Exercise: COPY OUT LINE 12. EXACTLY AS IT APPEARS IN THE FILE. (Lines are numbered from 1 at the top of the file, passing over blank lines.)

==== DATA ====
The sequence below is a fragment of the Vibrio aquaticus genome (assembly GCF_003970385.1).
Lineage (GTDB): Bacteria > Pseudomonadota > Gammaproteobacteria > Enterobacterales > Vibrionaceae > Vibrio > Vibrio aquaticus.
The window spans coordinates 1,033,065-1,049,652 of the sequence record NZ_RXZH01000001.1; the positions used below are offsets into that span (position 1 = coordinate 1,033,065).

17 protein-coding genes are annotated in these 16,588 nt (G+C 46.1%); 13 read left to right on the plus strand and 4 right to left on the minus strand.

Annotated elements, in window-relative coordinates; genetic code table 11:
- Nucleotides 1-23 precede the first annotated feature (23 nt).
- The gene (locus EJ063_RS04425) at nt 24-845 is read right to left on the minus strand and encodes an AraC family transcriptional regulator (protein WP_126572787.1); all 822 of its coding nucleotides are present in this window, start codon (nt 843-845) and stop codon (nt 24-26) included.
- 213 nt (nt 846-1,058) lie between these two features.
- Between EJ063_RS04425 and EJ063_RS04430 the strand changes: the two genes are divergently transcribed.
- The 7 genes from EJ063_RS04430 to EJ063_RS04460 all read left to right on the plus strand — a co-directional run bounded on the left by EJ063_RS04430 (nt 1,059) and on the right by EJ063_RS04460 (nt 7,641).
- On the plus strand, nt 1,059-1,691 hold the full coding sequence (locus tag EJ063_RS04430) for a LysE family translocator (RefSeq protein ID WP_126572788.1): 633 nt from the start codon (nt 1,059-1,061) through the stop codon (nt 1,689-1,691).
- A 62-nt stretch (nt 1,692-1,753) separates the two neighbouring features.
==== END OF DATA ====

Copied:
- A 62-nt stretch (nt 1,692-1,753) separates the two neighbouring features.